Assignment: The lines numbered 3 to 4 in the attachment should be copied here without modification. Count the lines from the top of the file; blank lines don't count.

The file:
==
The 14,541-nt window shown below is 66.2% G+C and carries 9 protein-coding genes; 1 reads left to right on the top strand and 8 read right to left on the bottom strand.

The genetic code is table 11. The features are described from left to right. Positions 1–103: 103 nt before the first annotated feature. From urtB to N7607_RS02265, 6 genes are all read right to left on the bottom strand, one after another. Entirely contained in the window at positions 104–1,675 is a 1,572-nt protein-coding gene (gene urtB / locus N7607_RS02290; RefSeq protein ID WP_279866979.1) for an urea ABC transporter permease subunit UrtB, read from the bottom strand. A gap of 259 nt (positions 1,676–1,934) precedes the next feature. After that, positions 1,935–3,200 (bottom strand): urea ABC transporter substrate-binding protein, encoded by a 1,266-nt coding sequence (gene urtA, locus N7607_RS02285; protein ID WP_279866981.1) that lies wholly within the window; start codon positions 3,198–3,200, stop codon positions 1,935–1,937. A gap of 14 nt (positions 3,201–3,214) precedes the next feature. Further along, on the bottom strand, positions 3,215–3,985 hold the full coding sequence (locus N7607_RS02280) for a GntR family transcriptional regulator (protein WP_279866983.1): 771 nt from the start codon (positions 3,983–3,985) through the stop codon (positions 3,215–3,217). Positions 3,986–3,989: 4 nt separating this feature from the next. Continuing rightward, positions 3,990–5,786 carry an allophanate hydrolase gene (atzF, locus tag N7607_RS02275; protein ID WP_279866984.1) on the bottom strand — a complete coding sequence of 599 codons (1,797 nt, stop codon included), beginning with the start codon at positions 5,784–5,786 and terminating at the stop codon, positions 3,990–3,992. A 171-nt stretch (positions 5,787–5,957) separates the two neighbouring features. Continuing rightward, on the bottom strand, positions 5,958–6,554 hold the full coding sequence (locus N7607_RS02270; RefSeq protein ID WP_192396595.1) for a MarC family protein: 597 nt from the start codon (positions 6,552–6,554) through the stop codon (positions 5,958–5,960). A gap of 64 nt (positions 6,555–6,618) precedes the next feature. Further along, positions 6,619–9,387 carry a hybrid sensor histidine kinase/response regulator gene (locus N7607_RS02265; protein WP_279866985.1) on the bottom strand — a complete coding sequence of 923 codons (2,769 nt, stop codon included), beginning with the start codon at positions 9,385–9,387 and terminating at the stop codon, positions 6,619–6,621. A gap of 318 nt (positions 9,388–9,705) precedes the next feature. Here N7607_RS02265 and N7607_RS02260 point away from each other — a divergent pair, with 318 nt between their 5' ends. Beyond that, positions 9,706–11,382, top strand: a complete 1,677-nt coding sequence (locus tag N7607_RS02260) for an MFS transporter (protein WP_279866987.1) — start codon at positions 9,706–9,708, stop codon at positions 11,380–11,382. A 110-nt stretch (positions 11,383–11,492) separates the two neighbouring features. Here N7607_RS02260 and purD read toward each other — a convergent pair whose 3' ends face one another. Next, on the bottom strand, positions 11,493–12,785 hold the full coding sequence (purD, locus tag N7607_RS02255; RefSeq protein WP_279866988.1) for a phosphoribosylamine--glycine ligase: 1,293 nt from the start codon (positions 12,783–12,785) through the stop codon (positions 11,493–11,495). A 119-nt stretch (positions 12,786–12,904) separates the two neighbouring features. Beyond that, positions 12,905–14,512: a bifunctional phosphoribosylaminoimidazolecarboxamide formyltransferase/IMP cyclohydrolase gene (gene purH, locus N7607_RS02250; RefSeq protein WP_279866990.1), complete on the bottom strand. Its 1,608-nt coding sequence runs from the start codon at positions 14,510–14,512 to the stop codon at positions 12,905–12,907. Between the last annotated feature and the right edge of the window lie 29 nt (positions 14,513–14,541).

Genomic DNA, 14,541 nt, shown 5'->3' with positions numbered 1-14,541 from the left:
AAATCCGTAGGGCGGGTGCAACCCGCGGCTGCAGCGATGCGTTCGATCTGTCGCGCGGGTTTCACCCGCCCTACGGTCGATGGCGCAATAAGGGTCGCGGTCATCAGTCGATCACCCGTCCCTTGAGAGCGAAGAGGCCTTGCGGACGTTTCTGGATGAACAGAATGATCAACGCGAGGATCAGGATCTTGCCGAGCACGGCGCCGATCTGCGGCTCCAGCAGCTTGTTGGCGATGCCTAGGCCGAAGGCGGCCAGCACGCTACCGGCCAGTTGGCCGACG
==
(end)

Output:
Genomic DNA, 14,541 nt, shown 5'->3' with positions numbered 1-14,541 from the left:
AAATCCGTAGGGCGGGTGCAACCCGCGGCTGCAGCGATGCGTTCGATCTGTCGCGCGGGTTTCACCCGCCCTACGGTCGATGGCGCAATAAGGGTCGCGGTCATCAGTCGATCACCCGTCCCTTGAGAGCGAAGAGGCCTTGCGGACGTTTCTGGATGAACAGAATGATCAACGCGAGGATCAGGATCTTGCCGAGCACGGCGCCGATCTGCGGCTCCAGCAGCTTGTTGGCGATGCCTAGGCCGAAGGCGGCCAGCACGCTACCGGCCAGTTGGCCGACG